REVIEW | Grease the Musical electrifies​ at Birmingham Hippodrome

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It’s one of the most iconic movies of all time, but as Grease transforms from screen to stage, does it still manage to carry the nostalgic story of a group of teenagers who are just trying to make it through high school?

It’s been two years since the electrifyin’ hit musical graced the stage of the Hippodrome, but this brand new production has arrived with more jazz hands and jives than you could possibly imagine.

Grease is something that is so treasured by so many, so I couldn’t help but ponder on whether I was about to watch the same old thing that I’ve seen from my living room sofa, just live on a stage. I soon found I that I was wrong; this production is energetic, fast-paced and incredibly good fun – all the key ingredients you need for a fantastic show. 

Peter Andre as Teen Angel. Credit Manuel Harlan

We all know the story of goody two shoes Sandy Dumbrowski and bad boy Danny Zuko, who fall head over heels in love with each other during a summer fling. But when Sandy ends up transferring to Rydell High, she reunites with Danny to discover he’s simply not the same person.

Beyond the teen’s troubled romance, the story of Grease touches on some pretty serious issues: teen pregnancies, politics and pressurised relationships that most of us probably overlook when we sit back and watch the feel-good film starring John Travolta and Oliva Newton John.

Dan Partridge as Danny & Louis Gaunt as Kenickie (front) and the T-Birds. Credit Manuel Harlan.

While the soundtrack remains true to its roots, there is much to be said about the set, as Grease the Musical is as much as a treat for the eyes as it is for the ears. Whether it’s the sports hall, the car garage, or the Burger Palace, the set designs are full of colour, while seamlessly changing without a hiccup, bringing the show well and truly to life.

Of course, the production wouldn’t be complete without a cast, and this set of performers certainly don’t disappoint. Dan Partridge is utterly charming as the stylish Danny Zuko, oozing charisma, and his unparalleled vocals make for some seriously impressive solo performances. Martha Kirby is equally as fantastic as Sandy. Her vocals in Hopelessly Devoted were utterly sensational, and I only wish I could have seen her more on stage.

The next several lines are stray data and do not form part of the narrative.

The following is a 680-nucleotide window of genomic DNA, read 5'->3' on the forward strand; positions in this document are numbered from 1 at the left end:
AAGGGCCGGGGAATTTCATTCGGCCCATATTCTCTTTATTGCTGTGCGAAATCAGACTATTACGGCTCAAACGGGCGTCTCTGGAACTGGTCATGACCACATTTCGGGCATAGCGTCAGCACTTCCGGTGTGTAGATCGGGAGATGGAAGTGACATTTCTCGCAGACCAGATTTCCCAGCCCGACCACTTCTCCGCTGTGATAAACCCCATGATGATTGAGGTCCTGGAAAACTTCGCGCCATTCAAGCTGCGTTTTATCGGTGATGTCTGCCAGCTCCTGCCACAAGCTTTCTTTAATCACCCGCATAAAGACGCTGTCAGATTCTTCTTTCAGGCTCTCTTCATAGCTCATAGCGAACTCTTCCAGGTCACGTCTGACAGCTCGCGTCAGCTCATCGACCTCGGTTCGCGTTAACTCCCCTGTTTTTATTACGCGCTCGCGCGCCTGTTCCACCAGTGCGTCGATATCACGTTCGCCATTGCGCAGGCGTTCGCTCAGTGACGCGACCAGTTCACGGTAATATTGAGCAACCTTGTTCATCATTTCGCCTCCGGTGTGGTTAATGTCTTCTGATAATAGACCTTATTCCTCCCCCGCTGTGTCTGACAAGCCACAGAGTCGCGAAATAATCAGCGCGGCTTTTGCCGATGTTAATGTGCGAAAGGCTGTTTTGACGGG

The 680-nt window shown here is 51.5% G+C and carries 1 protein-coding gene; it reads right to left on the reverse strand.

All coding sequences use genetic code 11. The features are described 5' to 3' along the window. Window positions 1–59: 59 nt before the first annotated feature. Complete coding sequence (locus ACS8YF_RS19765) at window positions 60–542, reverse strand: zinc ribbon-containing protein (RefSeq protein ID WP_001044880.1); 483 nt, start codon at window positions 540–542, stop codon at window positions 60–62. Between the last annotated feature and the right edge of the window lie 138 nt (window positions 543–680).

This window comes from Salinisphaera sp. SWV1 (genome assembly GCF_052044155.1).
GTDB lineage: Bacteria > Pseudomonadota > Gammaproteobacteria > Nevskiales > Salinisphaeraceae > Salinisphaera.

Martha Kirby as Sandy and Dan Partridge as Danny. Credit Manuel Harlan

For me, the star of the show was Rhianne-Louise McCaulsky, who was unbeatably sassy as the leading Pink Lady, Betty Rizzo. She delivered every inch of her vocals with such power and emotion, and certainly didn’t hold back in stepping into the shoes of her role. Rizzo’s story is a challenging one, and McCalsky did a fantastic job of telling it.

Rhianna-Louise McCaulsky as Rizzo. Credit Manuel Harlan

The supporting cast too were sensational. This is a cast that appear to gel really well, and therefore making the show even more enjoyable from beginning to end, blending comedy with severity in the most effortless way. And as for Peter Andre as Teen Angel, his appearance may have been short and sweet with the audience left patiently waiting until the second half of the production to see him, yet it came as no surprise that he was still met with thunderous applause.

Sure to put a spring in your step and have you singing along from beginning to end, Grease the Musical is a fantastically fun show that I’m sure will continue to entertain its audience for many years to come.

Grease the Musical runs at Birmingham Hippodrome until Saturday, August 24. Click here to book your tickets.

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